Modeling the future

Many financial firms use Monte Carlo simulations in which they look at thousands of possible patterns of market performance and evaluate the probabilities of different investment results.

Using that type of analysis, Spiegelman of Charles Schwab advises that people within three to five years of retirement should have no more than 60% of their assets in stocks and preferably closer to 40%. By Schwab's math, stock exposure at just 20% of the portfolio can work, too, if you're willing to start off withdrawals at 3.8%, not 4%, of your nest egg.

In all three cases, if you maintain that portfolio mix through retirement, Schwab has calculated that you've got a 90% probability of your money lasting 30 years.

But Spiegelman cautions that the guidelines about how much you can pull out in retirement are all ballpark figures "based on a best guess using reasonable assumptions." He says people in retirement should stay flexible about adjusting their withdrawals to actual market conditions.

Christine Fahlund, a senior financial planner at T. Rowe Price Group, concurs that "the sweet spot" for stock exposure is usually between 40% and 60% as people approach and enter retirement. At 10% or less in stocks, "you don't have the upside growth potential," she says. And if you have 80% or more in stocks, "you have so much volatility that to maintain (a high) likelihood of not running out of money, you can't withdraw as much."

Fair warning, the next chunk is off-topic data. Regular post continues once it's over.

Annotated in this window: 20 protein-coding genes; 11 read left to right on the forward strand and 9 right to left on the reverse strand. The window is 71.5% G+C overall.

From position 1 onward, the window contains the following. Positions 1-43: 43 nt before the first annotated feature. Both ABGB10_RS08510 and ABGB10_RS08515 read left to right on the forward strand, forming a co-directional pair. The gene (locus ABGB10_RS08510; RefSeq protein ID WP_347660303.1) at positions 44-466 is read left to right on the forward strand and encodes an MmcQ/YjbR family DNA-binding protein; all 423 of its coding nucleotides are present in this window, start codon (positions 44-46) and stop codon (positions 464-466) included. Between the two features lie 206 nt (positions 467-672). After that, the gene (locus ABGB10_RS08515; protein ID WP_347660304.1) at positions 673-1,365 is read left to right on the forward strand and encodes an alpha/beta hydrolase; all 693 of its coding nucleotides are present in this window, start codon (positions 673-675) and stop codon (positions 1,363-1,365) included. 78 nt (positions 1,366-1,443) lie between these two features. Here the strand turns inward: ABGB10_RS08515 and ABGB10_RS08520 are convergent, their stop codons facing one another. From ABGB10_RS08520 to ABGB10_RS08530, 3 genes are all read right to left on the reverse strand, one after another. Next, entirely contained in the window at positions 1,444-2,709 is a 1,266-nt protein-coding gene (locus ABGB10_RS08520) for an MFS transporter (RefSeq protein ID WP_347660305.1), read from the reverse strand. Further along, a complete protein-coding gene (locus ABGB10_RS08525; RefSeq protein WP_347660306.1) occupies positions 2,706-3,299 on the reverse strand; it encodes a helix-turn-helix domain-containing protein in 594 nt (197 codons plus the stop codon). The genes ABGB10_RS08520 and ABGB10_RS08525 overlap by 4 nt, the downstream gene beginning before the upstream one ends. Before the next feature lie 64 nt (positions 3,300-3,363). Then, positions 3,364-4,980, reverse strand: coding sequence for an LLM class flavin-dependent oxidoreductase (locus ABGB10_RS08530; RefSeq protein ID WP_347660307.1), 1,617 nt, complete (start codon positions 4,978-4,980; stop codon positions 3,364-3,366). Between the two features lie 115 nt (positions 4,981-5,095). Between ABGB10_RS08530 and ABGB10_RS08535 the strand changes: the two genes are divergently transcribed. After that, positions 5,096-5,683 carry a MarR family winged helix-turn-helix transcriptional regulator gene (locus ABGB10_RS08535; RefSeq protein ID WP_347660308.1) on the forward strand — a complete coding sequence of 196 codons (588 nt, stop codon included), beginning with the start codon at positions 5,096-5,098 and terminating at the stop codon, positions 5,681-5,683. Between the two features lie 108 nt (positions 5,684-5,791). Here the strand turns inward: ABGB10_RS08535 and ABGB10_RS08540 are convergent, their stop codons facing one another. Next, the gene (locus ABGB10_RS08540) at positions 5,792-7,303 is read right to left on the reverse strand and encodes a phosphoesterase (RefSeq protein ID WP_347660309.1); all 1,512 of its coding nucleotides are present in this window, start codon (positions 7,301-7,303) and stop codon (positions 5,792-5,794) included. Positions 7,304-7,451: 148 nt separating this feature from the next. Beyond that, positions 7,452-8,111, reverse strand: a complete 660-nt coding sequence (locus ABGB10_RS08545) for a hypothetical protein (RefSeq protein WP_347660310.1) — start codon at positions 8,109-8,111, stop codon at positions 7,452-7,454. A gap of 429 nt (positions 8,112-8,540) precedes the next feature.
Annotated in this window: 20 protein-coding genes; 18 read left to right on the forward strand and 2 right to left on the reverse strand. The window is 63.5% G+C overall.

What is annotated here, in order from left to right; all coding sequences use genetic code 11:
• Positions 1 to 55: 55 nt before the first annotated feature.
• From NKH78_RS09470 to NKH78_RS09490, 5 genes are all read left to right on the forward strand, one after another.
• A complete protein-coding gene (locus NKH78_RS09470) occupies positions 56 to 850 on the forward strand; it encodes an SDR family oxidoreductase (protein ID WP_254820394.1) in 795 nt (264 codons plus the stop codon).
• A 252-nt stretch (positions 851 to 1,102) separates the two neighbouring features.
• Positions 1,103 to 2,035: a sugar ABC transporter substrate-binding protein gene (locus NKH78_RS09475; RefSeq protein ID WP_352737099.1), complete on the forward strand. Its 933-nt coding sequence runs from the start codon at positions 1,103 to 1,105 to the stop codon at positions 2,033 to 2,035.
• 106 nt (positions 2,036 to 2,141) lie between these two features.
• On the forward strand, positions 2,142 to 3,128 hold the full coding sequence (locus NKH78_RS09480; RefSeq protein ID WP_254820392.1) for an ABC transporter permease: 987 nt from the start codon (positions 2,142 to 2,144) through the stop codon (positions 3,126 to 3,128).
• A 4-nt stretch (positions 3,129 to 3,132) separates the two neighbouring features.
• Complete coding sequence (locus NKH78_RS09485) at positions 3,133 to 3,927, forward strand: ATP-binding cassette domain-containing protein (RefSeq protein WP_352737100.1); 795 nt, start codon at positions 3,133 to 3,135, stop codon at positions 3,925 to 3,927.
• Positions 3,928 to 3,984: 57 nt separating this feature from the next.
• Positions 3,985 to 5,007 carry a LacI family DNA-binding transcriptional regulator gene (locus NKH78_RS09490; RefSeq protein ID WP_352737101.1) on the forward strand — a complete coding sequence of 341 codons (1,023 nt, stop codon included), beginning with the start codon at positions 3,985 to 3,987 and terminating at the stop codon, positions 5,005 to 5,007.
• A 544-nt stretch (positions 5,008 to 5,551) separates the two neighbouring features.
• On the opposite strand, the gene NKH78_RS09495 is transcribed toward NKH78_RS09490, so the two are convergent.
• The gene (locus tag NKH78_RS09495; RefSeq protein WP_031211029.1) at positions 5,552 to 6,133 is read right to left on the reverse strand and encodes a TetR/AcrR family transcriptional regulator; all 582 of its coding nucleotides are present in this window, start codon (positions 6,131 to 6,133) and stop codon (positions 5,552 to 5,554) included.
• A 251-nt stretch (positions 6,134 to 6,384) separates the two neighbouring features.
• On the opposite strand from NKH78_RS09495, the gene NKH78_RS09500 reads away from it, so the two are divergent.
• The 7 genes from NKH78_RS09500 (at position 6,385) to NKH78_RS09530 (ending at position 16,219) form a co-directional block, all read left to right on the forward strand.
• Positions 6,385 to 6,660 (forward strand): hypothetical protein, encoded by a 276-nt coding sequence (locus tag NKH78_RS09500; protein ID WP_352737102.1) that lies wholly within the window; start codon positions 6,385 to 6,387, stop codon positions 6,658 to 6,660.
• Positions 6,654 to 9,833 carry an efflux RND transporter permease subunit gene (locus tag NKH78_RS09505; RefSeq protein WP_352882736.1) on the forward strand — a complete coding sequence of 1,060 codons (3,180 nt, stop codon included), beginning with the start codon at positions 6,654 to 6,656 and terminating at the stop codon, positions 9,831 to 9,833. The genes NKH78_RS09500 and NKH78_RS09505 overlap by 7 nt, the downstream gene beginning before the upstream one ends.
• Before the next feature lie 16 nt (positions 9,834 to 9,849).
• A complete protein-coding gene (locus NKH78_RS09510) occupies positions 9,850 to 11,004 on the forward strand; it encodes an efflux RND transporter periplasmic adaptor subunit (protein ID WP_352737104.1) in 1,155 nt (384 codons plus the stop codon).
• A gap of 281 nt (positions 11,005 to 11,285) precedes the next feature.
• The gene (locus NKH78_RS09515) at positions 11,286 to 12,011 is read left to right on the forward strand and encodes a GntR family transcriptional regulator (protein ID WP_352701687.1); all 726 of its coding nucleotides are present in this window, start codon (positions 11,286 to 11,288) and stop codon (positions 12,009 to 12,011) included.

Other answers

Some other financial firms and advisers come up with very different suggested portfolios for cash-strapped pre-retirees, by approaching the issues of portfolio risk from a different angle.

Some professional investors design portfolios so that raising and lowering stock exposure isn't the primary way to adjust risk and potential returns. For instance, in its target-date funds, Invesco aims to spread the risk fairly evenly among three asset types -- stocks, commodities and bonds -- because they tend to perform differently in different economic environments. It uses derivatives contracts to add more volatility and potential return to the relatively sedate fixed-income class.

Another school of thought is that investors who are behind the eight ball would be foolhardy to do anything but invest very conservatively.

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"Focusing on probability of success misleads people by ignoring the severity of failure," says Zvi Bodie, a finance professor at Boston University. He generally advises retirement savers to limit stock holdings and to rely heavily on Treasury inflation-protected securities, and Series I inflation-indexed savings bonds to lock in a minimum level of income that will keep up with rising consumer prices.

Advisor Software, a Lafayette, Calif.-based seller of financial-planning software for financial advisers, also emphasizes a safety-first approach. For a pre-retiree who is coming up short, the company might suggest a portfolio of as much as 85% to 90% in bonds -- with much of that in TIPS -- and only 10% to 15% in stocks, says company President Neal Ringquist. If you can't afford to lose what you've got now, "then it simply doesn't make sense to put these assets at risk," he says.